Thursday, 22 July 2010

"...a move which will send a chill through the arts world..."

Up to one in two of the staff at the Department for Culture, Media and Sport are to be made redundant as part of the cuts programme submitted to the Treasury by the culture secretary, Jeremy Hunt.

Hunt has also proposed moving out of the well-appointed departmental headquarters in Cockspur Street, just off Trafalgar Square, with the remaining staff finding room in a different, existing departmental building.
/cheer
...Hunt, who has proposed cuts of between 35% and 50% of all staff, believes he will not be able to win support for the coming deep cuts in arts and media budgets unless he leads by example.
More please, faster.

Naturally, the luvvies and art phonies are shrieking and rending their garments:
Arts organisations are bracing themselves for a torrid time because Hunt wants to keep publicly-subsidised free entry to national museums, on the basis that it improves tourism and the wider creative economy.
In fact, he seems determined to wean them off the state teat altogether:
Arts Council England, which receives £445m to give out to 850 organisations around the country, has warned that it would have to stop funding for at least 200 organisations.
Hmm, a quick glance at their website shows that they certainly aren't cutting staff at HQ. In fact, they are still recruiting. So clearly, they can't be that worried!

And hey, if there's a market out there for Theo Jansen's Ventosa Siamesis, a 10 metre-long, mechanical sculpture powered by the wind, I'm sure someone will sponsor it. Won't they? Charge admission - don't stick your fingers in my pocket...
The RSC's Vicky Heywood warned that drastic cuts would mean fewer productions, less travelling and higher ticket prices.
If your productions are good, people will pay to see them. If they're not, why should I pay for them through tax?
The government is hoping to plug funding cuts by encouraging more private philanthropy but it is a route fraught with problems, not least the danger of safer, more conservative programming.
Hmmm, safer, eh? I'll worry about this when a government-subsidised artist comes up with that natural companion to 'Piss Christ', 'Poo Mohammed'...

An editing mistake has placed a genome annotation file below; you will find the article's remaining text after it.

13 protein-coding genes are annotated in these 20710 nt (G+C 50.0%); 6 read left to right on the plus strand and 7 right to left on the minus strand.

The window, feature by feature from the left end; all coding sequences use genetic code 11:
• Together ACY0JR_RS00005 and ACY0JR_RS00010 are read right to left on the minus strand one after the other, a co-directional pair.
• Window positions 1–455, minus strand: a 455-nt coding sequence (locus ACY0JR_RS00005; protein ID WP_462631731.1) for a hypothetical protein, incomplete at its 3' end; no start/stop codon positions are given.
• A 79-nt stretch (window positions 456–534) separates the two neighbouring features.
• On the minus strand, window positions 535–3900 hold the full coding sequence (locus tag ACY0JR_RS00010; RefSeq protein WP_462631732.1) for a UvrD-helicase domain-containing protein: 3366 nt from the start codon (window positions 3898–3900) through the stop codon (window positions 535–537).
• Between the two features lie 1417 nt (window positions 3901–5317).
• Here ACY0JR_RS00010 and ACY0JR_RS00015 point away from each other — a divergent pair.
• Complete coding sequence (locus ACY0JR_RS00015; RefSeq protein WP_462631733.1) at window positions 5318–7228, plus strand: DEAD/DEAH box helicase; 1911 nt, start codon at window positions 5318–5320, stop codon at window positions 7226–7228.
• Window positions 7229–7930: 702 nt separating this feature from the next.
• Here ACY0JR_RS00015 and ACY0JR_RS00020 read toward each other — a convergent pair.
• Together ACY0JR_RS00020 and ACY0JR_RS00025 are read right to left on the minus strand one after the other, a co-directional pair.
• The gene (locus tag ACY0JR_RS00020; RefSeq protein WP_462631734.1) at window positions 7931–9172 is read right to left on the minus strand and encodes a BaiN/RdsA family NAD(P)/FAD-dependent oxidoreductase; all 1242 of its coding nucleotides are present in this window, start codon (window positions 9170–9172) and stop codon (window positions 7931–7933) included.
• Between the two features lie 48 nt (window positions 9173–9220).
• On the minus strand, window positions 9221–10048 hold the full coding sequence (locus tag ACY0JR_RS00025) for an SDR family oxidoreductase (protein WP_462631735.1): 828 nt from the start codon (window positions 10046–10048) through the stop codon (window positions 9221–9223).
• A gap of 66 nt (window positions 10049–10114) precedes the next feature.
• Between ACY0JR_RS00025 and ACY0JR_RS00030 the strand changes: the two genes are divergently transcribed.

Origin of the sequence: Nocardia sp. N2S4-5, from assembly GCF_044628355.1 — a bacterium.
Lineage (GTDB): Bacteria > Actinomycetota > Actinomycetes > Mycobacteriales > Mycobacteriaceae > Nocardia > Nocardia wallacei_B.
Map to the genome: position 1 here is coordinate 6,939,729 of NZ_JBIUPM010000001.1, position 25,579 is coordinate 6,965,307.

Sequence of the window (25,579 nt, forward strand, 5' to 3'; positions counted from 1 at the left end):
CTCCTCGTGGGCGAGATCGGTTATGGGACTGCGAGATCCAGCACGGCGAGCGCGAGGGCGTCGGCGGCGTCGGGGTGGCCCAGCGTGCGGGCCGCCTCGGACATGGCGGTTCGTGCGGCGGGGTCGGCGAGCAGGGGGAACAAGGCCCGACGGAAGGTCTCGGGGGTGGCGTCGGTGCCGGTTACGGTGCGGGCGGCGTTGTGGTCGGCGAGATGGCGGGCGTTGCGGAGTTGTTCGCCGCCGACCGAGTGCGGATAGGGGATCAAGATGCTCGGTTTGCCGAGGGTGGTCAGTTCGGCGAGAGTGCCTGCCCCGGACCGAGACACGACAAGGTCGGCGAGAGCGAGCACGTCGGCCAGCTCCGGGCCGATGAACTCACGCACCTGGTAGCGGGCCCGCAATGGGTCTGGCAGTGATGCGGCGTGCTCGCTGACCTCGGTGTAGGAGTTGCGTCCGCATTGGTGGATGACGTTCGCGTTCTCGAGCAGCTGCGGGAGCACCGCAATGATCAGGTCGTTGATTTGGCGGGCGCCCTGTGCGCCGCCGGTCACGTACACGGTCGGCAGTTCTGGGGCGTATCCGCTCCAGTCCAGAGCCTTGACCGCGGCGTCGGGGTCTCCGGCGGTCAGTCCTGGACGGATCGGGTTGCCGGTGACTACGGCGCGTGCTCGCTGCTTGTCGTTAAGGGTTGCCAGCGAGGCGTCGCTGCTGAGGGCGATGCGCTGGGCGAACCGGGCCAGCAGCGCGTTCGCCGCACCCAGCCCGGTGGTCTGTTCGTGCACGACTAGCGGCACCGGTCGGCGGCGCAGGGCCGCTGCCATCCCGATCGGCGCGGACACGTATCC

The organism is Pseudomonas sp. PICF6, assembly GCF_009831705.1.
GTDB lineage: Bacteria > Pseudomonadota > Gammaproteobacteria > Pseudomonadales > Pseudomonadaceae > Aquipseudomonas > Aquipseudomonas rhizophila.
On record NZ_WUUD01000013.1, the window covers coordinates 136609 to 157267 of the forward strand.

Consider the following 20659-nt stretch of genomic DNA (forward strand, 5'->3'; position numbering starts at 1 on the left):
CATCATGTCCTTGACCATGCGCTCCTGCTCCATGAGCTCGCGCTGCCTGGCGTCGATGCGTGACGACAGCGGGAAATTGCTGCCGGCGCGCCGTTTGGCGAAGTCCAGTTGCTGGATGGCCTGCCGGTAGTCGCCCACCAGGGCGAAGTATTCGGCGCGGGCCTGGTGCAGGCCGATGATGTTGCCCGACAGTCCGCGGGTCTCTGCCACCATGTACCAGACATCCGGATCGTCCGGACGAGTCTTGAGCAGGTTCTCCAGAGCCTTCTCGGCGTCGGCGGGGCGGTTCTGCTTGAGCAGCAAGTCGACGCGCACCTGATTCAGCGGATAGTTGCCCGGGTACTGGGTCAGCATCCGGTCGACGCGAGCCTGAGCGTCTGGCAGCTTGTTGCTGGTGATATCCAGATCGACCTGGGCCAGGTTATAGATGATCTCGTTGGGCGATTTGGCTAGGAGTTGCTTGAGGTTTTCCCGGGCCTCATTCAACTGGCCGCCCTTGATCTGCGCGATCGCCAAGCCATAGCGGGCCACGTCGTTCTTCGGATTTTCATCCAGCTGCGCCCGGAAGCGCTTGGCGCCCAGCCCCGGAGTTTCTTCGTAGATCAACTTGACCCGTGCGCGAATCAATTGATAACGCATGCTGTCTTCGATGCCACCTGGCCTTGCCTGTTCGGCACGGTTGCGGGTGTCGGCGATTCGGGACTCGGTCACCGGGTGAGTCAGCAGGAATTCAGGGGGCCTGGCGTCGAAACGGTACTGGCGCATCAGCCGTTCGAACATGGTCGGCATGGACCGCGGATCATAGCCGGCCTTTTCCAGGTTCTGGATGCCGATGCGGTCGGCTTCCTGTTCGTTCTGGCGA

6 comments:

Joseph Takagi said...

Pixar still seem to be doing OK.

AntiCitizenOne said...

So does the computer games industry.

Ross said...

"Up to one in two of the staff at the Department for Culture, Media and Sport are to be made redundant "

The sad thing is that being innumerate arts grads they wn't realise how many "one in two" is up until it is too late for them to do anything about it.

David Gillies said...

The whole idea of an entire government ministry devoted to 'culture' is a horrible Stalinist intrusion of the State into areas where it should not be. Don't cut it by 50%; shut it down completely, demolish the building, sow the ground with salt. And the Arts Council can get to buggery, too.

JuliaM said...

"Pixar still seem to be doing OK."

Quite!

"So does the computer games industry."

Yes, even though the tax break they were expected to receive has been scrapped, I can't see them going to the wall anytime soon.

"The sad thing is that being innumerate arts grads they wn't realise how many "one in two" is up until it is too late for them to do anything about it."

:D

"The whole idea of an entire government ministry devoted to 'culture' is a horrible Stalinist intrusion of the State into areas where it should not be. "

'Government-sponsored art' *shudder*

Angry Exile said...

Sadly I see a cloud in the silver lining: half the feckless bastards are going to be allowed to stay. Worse (probably), the department will start growing again when the money situation improves. If the Coalition wanted to really impress, not to mention save money, they should have scrapped the whole fucking department from the minister downwards. The employable employees will get other jobs and as for fArts Council England and the rest, they'll get along perfectly well on their own if their services have any value because someone will be willing to pay for it. If it turns out there isn't a buyer then they were never worth funding in the first place.

What's really needed, if you'll forgive the bad taste, is the government equivalent of a suicide bomber. Someone who'd be prepared to take on a ministerial position with the aim of being the last ever occupant, who'd take the reins of a department with the intention of abolishing it. What's probably available is the usual breed of empire building, power hungry bellends, albeit Tories and Comical Dimotwats for a change. That the Tories haven't had power for so long and the LibDems even longer makes it unlikely that any of the ones who get a department to run will recommend abolishing it, no matter how pointless and irrelevant it is.